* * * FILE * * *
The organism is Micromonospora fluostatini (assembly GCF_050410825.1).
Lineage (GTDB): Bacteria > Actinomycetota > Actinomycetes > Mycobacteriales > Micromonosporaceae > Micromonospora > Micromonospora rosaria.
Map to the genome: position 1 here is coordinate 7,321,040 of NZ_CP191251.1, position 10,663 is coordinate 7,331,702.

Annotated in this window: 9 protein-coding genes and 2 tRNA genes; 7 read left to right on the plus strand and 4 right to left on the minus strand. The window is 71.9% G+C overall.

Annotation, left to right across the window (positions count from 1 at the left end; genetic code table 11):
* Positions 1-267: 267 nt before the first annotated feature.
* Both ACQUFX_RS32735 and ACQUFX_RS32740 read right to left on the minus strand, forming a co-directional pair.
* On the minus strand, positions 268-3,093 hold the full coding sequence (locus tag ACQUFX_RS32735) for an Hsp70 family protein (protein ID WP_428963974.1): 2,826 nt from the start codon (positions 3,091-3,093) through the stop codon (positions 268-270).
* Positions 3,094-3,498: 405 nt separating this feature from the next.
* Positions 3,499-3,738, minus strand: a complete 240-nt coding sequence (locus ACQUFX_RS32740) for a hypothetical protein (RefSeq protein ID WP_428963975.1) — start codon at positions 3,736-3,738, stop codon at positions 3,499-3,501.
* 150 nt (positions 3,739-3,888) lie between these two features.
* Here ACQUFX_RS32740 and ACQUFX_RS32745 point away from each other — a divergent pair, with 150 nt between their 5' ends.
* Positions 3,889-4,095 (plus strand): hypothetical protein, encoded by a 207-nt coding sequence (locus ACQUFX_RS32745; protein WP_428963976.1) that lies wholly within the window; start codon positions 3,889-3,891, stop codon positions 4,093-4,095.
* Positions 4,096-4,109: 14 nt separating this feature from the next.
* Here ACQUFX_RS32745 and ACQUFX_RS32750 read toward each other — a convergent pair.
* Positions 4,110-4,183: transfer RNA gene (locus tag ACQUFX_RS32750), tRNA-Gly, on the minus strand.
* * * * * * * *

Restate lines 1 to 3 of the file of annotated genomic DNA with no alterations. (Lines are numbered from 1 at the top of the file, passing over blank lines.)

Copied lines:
The organism is Micromonospora fluostatini (assembly GCF_050410825.1).
Lineage (GTDB): Bacteria > Actinomycetota > Actinomycetes > Mycobacteriales > Micromonosporaceae > Micromonospora > Micromonospora rosaria.
Map to the genome: position 1 here is coordinate 7,321,040 of NZ_CP191251.1, position 10,663 is coordinate 7,331,702.